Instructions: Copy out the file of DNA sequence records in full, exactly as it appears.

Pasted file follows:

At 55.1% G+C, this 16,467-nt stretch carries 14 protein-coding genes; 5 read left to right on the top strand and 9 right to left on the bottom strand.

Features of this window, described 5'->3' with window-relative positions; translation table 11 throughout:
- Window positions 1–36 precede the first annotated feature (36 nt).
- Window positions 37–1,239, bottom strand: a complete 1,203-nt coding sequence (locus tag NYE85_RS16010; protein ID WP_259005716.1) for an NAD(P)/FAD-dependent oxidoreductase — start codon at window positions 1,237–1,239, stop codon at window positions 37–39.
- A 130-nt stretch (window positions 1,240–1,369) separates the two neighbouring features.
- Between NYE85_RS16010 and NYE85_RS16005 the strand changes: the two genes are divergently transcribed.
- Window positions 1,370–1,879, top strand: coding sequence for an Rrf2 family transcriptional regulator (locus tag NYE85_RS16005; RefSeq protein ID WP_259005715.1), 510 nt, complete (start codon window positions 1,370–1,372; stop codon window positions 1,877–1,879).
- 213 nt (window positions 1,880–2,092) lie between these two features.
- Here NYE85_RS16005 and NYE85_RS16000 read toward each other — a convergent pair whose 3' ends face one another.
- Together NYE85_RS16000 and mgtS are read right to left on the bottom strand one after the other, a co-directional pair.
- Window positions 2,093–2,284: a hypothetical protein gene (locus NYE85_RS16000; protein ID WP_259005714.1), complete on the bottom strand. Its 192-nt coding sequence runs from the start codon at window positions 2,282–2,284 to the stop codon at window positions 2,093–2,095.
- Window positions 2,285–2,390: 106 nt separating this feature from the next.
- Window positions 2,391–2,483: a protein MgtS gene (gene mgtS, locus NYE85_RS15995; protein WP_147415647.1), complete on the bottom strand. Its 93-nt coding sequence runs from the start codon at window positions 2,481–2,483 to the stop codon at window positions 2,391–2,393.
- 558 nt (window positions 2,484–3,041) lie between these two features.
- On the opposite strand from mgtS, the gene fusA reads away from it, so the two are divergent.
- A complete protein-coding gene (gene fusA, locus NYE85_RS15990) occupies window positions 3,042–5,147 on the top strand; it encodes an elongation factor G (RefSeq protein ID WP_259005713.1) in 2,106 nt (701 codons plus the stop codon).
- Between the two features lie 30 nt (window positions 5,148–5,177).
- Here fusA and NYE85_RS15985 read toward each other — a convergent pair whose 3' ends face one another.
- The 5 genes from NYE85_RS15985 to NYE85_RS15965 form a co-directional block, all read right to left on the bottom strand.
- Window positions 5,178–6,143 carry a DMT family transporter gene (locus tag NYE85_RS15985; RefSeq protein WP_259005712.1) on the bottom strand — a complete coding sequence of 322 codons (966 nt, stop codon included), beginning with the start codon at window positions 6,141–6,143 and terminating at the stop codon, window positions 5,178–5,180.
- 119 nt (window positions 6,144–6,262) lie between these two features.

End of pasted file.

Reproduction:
At 55.1% G+C, this 16,467-nt stretch carries 14 protein-coding genes; 5 read left to right on the top strand and 9 right to left on the bottom strand.

Features of this window, described 5'->3' with window-relative positions; translation table 11 throughout:
- Window positions 1–36 precede the first annotated feature (36 nt).
- Window positions 37–1,239, bottom strand: a complete 1,203-nt coding sequence (locus tag NYE85_RS16010; protein ID WP_259005716.1) for an NAD(P)/FAD-dependent oxidoreductase — start codon at window positions 1,237–1,239, stop codon at window positions 37–39.
- A 130-nt stretch (window positions 1,240–1,369) separates the two neighbouring features.
- Between NYE85_RS16010 and NYE85_RS16005 the strand changes: the two genes are divergently transcribed.
- Window positions 1,370–1,879, top strand: coding sequence for an Rrf2 family transcriptional regulator (locus tag NYE85_RS16005; RefSeq protein ID WP_259005715.1), 510 nt, complete (start codon window positions 1,370–1,372; stop codon window positions 1,877–1,879).
- 213 nt (window positions 1,880–2,092) lie between these two features.
- Here NYE85_RS16005 and NYE85_RS16000 read toward each other — a convergent pair whose 3' ends face one another.
- Together NYE85_RS16000 and mgtS are read right to left on the bottom strand one after the other, a co-directional pair.
- Window positions 2,093–2,284: a hypothetical protein gene (locus NYE85_RS16000; protein ID WP_259005714.1), complete on the bottom strand. Its 192-nt coding sequence runs from the start codon at window positions 2,282–2,284 to the stop codon at window positions 2,093–2,095.
- Window positions 2,285–2,390: 106 nt separating this feature from the next.
- Window positions 2,391–2,483: a protein MgtS gene (gene mgtS, locus NYE85_RS15995; protein WP_147415647.1), complete on the bottom strand. Its 93-nt coding sequence runs from the start codon at window positions 2,481–2,483 to the stop codon at window positions 2,391–2,393.
- 558 nt (window positions 2,484–3,041) lie between these two features.
- On the opposite strand from mgtS, the gene fusA reads away from it, so the two are divergent.
- A complete protein-coding gene (gene fusA, locus NYE85_RS15990) occupies window positions 3,042–5,147 on the top strand; it encodes an elongation factor G (RefSeq protein ID WP_259005713.1) in 2,106 nt (701 codons plus the stop codon).
- Between the two features lie 30 nt (window positions 5,148–5,177).
- Here fusA and NYE85_RS15985 read toward each other — a convergent pair whose 3' ends face one another.
- The 5 genes from NYE85_RS15985 to NYE85_RS15965 form a co-directional block, all read right to left on the bottom strand.
- Window positions 5,178–6,143 carry a DMT family transporter gene (locus tag NYE85_RS15985; RefSeq protein WP_259005712.1) on the bottom strand — a complete coding sequence of 322 codons (966 nt, stop codon included), beginning with the start codon at window positions 6,141–6,143 and terminating at the stop codon, window positions 5,178–5,180.
- 119 nt (window positions 6,144–6,262) lie between these two features.